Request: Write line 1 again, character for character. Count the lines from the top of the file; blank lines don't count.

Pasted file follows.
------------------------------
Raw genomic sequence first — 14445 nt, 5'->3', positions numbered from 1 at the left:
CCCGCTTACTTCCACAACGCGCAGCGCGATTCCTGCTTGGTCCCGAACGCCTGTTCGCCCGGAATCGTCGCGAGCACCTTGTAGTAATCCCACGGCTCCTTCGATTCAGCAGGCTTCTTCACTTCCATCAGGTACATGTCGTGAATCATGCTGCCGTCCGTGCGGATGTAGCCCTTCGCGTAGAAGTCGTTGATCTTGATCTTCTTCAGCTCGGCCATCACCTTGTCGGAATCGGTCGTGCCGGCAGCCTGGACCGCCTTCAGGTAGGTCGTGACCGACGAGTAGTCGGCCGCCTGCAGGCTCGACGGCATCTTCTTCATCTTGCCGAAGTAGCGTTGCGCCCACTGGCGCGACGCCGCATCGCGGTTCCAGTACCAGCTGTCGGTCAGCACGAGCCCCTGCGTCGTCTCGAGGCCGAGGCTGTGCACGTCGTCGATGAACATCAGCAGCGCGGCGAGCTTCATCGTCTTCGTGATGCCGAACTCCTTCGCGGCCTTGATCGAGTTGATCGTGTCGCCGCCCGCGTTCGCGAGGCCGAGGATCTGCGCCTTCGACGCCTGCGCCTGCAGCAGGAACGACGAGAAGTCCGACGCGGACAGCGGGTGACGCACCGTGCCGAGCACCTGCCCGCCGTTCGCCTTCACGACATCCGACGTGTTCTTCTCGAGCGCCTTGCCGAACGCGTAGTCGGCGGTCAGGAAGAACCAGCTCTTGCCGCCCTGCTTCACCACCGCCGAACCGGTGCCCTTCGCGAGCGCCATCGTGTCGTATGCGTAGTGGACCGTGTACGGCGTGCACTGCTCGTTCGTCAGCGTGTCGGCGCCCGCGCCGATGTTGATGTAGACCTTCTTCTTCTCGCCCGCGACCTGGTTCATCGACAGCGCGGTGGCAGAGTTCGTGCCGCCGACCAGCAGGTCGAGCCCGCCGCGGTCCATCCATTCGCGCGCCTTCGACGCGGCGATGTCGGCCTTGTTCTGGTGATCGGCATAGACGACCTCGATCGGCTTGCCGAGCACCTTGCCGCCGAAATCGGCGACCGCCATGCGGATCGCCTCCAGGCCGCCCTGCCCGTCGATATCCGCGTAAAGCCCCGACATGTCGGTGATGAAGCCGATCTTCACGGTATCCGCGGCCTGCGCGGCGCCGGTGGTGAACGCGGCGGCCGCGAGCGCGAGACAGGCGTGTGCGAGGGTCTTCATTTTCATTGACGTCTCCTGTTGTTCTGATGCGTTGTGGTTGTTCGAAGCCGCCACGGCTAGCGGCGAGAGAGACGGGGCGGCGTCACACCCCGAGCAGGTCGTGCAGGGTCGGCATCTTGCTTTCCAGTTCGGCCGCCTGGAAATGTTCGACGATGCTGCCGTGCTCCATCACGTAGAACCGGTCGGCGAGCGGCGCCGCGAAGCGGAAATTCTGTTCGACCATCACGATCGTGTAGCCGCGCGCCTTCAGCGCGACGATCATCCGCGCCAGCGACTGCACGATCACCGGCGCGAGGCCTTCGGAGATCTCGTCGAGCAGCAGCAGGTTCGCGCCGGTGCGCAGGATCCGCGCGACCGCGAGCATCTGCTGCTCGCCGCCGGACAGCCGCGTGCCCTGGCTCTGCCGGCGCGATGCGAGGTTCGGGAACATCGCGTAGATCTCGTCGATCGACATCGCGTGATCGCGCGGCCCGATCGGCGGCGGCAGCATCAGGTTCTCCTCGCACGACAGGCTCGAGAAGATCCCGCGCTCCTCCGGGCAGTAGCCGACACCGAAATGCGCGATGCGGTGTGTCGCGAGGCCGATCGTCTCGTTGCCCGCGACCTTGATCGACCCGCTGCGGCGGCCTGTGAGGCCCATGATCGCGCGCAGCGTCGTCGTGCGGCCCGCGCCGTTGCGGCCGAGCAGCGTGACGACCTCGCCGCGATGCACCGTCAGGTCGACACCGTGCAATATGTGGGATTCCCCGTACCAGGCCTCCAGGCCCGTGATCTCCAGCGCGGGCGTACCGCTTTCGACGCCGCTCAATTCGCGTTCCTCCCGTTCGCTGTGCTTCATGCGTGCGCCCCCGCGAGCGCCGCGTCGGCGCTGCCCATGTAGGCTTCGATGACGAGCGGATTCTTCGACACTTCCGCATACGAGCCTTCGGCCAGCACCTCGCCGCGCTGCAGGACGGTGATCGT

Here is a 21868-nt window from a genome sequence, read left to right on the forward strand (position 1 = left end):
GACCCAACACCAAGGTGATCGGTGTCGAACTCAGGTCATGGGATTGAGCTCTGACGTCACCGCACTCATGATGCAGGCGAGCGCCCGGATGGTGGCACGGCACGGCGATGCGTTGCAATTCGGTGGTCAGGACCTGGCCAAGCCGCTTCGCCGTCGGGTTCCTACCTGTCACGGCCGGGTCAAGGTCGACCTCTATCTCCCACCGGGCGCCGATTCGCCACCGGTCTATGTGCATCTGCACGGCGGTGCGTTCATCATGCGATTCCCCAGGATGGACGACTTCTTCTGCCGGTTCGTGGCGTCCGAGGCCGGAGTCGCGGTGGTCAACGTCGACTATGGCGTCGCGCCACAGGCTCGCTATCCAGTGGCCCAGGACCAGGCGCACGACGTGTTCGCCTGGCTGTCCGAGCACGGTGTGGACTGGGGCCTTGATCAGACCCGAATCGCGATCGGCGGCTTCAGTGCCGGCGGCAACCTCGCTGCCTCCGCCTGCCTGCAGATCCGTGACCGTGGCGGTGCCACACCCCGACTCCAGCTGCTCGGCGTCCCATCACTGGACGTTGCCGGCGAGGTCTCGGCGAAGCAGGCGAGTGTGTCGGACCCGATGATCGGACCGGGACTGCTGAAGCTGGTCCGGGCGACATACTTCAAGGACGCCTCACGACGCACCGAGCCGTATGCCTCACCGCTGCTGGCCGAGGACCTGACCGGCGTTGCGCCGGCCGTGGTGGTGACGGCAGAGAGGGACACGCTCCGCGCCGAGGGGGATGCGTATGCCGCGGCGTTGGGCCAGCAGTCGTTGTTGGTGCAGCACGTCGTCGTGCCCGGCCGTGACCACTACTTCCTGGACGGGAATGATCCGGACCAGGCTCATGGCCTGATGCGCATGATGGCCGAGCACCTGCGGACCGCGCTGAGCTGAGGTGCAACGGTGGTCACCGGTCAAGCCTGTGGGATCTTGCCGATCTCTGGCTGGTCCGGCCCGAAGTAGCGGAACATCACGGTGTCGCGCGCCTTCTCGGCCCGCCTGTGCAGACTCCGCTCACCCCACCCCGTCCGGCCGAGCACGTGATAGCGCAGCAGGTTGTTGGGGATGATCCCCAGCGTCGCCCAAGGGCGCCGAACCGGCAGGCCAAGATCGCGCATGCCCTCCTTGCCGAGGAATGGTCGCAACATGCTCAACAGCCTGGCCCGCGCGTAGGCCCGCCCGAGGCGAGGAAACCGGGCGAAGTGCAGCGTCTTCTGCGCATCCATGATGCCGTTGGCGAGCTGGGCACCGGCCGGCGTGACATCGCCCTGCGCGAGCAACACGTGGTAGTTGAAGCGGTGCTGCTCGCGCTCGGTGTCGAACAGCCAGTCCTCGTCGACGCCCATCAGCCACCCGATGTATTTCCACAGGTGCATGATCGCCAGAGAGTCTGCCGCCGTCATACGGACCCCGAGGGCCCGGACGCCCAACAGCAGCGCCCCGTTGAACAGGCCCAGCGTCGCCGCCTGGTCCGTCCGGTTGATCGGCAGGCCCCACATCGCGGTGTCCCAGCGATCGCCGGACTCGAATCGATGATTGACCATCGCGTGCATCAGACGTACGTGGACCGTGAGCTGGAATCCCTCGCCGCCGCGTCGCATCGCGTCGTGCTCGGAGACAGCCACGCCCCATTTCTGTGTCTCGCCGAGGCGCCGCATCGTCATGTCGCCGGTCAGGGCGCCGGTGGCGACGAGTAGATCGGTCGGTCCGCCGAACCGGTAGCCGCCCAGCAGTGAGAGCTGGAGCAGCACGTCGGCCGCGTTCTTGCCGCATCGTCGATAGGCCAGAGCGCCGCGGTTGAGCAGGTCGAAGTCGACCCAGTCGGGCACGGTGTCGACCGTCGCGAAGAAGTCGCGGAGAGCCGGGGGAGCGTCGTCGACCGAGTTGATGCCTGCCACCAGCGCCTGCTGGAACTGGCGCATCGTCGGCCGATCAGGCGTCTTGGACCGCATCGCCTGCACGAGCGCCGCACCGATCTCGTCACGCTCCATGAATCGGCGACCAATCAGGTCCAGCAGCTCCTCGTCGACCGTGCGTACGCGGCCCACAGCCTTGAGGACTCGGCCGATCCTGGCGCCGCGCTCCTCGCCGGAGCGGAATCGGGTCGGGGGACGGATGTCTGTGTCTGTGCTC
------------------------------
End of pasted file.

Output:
Raw genomic sequence first — 14445 nt, 5'->3', positions numbered from 1 at the left: